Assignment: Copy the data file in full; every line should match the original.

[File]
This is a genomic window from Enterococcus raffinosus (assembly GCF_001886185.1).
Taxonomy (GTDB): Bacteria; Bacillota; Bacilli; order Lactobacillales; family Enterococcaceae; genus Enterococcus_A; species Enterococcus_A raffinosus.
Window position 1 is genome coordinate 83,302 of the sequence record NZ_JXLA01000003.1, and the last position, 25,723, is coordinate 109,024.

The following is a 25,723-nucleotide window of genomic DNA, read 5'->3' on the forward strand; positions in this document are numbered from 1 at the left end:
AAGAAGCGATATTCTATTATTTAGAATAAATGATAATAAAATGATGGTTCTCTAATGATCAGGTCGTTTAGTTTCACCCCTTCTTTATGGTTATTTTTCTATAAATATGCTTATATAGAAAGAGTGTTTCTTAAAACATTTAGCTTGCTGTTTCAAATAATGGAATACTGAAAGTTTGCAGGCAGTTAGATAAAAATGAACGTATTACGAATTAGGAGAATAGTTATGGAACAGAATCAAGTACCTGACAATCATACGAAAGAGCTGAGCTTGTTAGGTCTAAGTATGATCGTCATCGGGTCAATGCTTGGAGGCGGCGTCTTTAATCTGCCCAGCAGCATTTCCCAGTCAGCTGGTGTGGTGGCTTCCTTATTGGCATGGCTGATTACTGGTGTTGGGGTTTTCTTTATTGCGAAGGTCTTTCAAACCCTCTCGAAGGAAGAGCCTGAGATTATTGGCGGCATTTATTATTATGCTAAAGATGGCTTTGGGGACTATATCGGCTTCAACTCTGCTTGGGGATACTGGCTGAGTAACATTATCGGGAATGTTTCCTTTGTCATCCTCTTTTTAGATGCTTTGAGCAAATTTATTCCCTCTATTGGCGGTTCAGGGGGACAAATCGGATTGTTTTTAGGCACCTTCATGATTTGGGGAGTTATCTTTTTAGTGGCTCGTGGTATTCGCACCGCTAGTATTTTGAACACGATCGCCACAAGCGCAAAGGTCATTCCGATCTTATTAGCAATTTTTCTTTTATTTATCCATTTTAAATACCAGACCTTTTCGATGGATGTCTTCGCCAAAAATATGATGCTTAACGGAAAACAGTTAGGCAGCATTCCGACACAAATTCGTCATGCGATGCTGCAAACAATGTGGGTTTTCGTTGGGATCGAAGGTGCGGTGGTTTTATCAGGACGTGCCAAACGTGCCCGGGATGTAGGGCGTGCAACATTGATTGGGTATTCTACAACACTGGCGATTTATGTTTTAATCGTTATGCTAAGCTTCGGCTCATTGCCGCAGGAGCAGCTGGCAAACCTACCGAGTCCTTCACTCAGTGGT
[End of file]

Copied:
This is a genomic window from Enterococcus raffinosus (assembly GCF_001886185.1).
Taxonomy (GTDB): Bacteria; Bacillota; Bacilli; order Lactobacillales; family Enterococcaceae; genus Enterococcus_A; species Enterococcus_A raffinosus.
Window position 1 is genome coordinate 83,302 of the sequence record NZ_JXLA01000003.1, and the last position, 25,723, is coordinate 109,024.

The following is a 25,723-nucleotide window of genomic DNA, read 5'->3' on the forward strand; positions in this document are numbered from 1 at the left end:
AAGAAGCGATATTCTATTATTTAGAATAAATGATAATAAAATGATGGTTCTCTAATGATCAGGTCGTTTAGTTTCACCCCTTCTTTATGGTTATTTTTCTATAAATATGCTTATATAGAAAGAGTGTTTCTTAAAACATTTAGCTTGCTGTTTCAAATAATGGAATACTGAAAGTTTGCAGGCAGTTAGATAAAAATGAACGTATTACGAATTAGGAGAATAGTTATGGAACAGAATCAAGTACCTGACAATCATACGAAAGAGCTGAGCTTGTTAGGTCTAAGTATGATCGTCATCGGGTCAATGCTTGGAGGCGGCGTCTTTAATCTGCCCAGCAGCATTTCCCAGTCAGCTGGTGTGGTGGCTTCCTTATTGGCATGGCTGATTACTGGTGTTGGGGTTTTCTTTATTGCGAAGGTCTTTCAAACCCTCTCGAAGGAAGAGCCTGAGATTATTGGCGGCATTTATTATTATGCTAAAGATGGCTTTGGGGACTATATCGGCTTCAACTCTGCTTGGGGATACTGGCTGAGTAACATTATCGGGAATGTTTCCTTTGTCATCCTCTTTTTAGATGCTTTGAGCAAATTTATTCCCTCTATTGGCGGTTCAGGGGGACAAATCGGATTGTTTTTAGGCACCTTCATGATTTGGGGAGTTATCTTTTTAGTGGCTCGTGGTATTCGCACCGCTAGTATTTTGAACACGATCGCCACAAGCGCAAAGGTCATTCCGATCTTATTAGCAATTTTTCTTTTATTTATCCATTTTAAATACCAGACCTTTTCGATGGATGTCTTCGCCAAAAATATGATGCTTAACGGAAAACAGTTAGGCAGCATTCCGACACAAATTCGTCATGCGATGCTGCAAACAATGTGGGTTTTCGTTGGGATCGAAGGTGCGGTGGTTTTATCAGGACGTGCCAAACGTGCCCGGGATGTAGGGCGTGCAACATTGATTGGGTATTCTACAACACTGGCGATTTATGTTTTAATCGTTATGCTAAGCTTCGGCTCATTGCCGCAGGAGCAGCTGGCAAACCTACCGAGTCCTTCACTCAGTGGT